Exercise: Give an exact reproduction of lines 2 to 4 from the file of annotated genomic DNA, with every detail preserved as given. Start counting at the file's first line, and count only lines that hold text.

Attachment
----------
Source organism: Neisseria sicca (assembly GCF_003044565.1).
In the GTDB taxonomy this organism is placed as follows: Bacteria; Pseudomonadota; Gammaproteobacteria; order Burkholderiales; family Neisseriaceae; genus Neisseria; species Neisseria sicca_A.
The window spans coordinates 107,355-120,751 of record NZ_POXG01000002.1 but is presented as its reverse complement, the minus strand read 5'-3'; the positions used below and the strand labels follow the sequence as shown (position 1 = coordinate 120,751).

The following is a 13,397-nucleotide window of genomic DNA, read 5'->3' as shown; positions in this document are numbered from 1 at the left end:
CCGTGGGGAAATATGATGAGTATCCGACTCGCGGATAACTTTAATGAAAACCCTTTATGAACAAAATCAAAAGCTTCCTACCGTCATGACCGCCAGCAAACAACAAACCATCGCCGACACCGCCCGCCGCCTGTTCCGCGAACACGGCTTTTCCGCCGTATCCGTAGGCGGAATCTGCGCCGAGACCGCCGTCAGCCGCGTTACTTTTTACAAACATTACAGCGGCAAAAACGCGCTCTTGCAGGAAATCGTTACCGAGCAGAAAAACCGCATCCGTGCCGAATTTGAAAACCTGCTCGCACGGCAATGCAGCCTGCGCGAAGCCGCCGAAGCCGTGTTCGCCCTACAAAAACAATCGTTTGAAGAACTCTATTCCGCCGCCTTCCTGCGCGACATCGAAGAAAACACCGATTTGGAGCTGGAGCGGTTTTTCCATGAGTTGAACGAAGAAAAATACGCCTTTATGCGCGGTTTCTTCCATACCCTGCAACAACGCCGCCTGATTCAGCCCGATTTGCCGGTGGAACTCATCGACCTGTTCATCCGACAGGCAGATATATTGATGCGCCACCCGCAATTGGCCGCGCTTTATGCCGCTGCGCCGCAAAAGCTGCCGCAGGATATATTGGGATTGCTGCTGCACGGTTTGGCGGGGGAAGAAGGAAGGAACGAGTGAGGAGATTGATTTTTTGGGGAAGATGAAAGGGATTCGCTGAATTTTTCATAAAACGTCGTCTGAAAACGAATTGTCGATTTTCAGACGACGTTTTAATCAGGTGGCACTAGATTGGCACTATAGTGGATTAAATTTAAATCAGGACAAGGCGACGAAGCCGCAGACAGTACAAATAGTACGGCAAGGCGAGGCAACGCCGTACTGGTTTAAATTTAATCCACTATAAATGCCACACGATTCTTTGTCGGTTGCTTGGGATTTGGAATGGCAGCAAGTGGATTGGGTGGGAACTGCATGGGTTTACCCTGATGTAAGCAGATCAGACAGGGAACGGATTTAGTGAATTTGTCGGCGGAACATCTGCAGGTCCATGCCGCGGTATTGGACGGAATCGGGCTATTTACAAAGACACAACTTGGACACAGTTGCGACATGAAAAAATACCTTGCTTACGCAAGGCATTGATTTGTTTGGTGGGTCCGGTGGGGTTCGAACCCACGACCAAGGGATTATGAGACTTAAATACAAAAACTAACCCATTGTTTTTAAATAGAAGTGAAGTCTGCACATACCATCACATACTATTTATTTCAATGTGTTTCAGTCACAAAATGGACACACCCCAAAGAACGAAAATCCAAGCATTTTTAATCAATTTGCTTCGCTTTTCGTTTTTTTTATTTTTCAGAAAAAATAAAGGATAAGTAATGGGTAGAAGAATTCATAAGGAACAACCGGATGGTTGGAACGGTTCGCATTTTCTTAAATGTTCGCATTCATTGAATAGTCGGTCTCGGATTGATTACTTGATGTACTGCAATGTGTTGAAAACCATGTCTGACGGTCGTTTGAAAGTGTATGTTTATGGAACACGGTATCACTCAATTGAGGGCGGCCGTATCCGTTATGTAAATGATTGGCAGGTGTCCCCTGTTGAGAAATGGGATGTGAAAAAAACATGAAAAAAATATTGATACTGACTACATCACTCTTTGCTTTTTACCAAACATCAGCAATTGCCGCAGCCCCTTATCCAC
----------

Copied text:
In the GTDB taxonomy this organism is placed as follows: Bacteria; Pseudomonadota; Gammaproteobacteria; order Burkholderiales; family Neisseriaceae; genus Neisseria; species Neisseria sicca_A.
The window spans coordinates 107,355-120,751 of record NZ_POXG01000002.1 but is presented as its reverse complement, the minus strand read 5'-3'; the positions used below and the strand labels follow the sequence as shown (position 1 = coordinate 120,751).

The following is a 13,397-nucleotide window of genomic DNA, read 5'->3' as shown; positions in this document are numbered from 1 at the left end: